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Tim Beckman and Illinois Football draw new accusations of mistreatment

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Two articles by the Chicago Tribune have raised more questions.

Mike Granse-USA TODAY Sports

Things are getting worse for Illinois Football seemingly by the hour. Last night, two Chicago Tribune articles were published that detailed other accusations of mistreatment by Tim Beckman and the coaching staff. The stories include information on the struggles of former Illini defensive back Nick North as well as a past lawsuit filed against Beckman.

Nick North

North's story started to pick up some momentum late Tuesday afternoon after he called Beckman the "worst coach [he] ever met." Shannon Ryan of the Chicago Tribune provided some more details by speaking with North's father about the situation. Here's an excerpt from her story (click here for the full article):

The family of former defensive back Nick North on Tuesday said he was "harassed" by Beckman, who tried to pressure North into signing a release from his scholarship. North, who had been recruited by previous coach Ron Zook, declined to sign the release and graduated in December from Illinois.

A team spokesman has also stated that the university chancellor's office will conduct their own review of the accusations independently from the athletic department. NCPA president Ramogi Huma requested such action on Tuesday morning.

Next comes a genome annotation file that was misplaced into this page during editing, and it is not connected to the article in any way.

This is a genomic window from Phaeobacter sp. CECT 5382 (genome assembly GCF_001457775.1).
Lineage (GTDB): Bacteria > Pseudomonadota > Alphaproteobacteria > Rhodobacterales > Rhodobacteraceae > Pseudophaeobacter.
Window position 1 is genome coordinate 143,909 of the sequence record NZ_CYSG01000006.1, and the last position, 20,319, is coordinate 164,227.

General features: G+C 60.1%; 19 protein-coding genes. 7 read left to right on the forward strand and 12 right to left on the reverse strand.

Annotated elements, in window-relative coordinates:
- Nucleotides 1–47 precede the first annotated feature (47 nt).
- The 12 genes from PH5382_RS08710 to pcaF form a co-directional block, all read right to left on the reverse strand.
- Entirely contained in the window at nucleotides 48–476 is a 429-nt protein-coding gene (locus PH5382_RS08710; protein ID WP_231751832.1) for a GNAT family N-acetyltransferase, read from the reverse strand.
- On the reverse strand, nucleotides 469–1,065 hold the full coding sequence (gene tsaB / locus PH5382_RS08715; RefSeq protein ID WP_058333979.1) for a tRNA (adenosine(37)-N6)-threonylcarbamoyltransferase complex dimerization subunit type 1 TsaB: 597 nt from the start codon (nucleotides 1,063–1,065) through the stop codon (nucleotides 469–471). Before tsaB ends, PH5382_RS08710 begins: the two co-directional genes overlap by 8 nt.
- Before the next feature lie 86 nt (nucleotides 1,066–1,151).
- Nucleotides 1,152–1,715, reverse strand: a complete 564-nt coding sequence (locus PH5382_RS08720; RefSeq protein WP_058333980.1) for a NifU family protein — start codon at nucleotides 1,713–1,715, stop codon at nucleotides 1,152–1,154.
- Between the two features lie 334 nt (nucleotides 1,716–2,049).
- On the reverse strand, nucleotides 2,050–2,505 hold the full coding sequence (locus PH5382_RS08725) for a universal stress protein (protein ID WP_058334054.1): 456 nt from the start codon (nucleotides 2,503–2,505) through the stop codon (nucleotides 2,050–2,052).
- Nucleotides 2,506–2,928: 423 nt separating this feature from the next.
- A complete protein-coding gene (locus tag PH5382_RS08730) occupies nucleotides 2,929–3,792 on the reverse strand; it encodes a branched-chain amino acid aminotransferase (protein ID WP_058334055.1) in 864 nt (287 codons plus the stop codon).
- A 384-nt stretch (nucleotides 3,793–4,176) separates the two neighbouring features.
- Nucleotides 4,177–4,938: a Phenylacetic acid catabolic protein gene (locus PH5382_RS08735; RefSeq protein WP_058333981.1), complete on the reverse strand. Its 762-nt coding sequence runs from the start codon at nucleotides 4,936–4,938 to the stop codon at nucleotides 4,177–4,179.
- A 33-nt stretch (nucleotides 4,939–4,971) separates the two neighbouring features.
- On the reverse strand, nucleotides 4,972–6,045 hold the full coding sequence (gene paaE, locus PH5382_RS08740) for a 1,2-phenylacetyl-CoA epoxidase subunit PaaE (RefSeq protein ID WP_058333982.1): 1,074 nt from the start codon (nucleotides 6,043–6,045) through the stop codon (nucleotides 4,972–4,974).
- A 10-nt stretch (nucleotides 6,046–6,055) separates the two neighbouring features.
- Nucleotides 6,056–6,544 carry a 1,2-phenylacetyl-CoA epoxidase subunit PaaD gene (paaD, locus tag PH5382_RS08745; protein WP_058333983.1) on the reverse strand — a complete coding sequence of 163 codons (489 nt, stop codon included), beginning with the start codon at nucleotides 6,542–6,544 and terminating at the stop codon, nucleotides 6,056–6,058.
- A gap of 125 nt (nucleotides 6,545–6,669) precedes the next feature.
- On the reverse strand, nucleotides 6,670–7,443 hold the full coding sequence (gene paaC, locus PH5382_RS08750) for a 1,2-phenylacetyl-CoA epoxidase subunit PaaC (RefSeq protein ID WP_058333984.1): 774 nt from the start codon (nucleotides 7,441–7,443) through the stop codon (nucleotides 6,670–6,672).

Toledo Lawsuit

Jared Hopkins of the Chicago Tribune wrote about a past lawsuit involving Tim Beckman and former Toledo offensive lineman Kyle Cameron (click here for the full article):

According to records, the July 12, 2011, "O-Line Challenge" required linemen — not wearing helmets — to run and jump off the backs of other linemen, who were on their hands and knees, and dunk a football over the crossbar of the goal post. While trying to dunk the football, Cameron allegedly fell and hit his head on the ground, possibly after also hitting it on the goal post, and was concussed.

The lawsuit was originally dismissed and the ruling was upheld in an appeals court. However, the case could still potentially be heard by the Supreme Court of Ohio as Cameron's attorney petitioned to do so in January.

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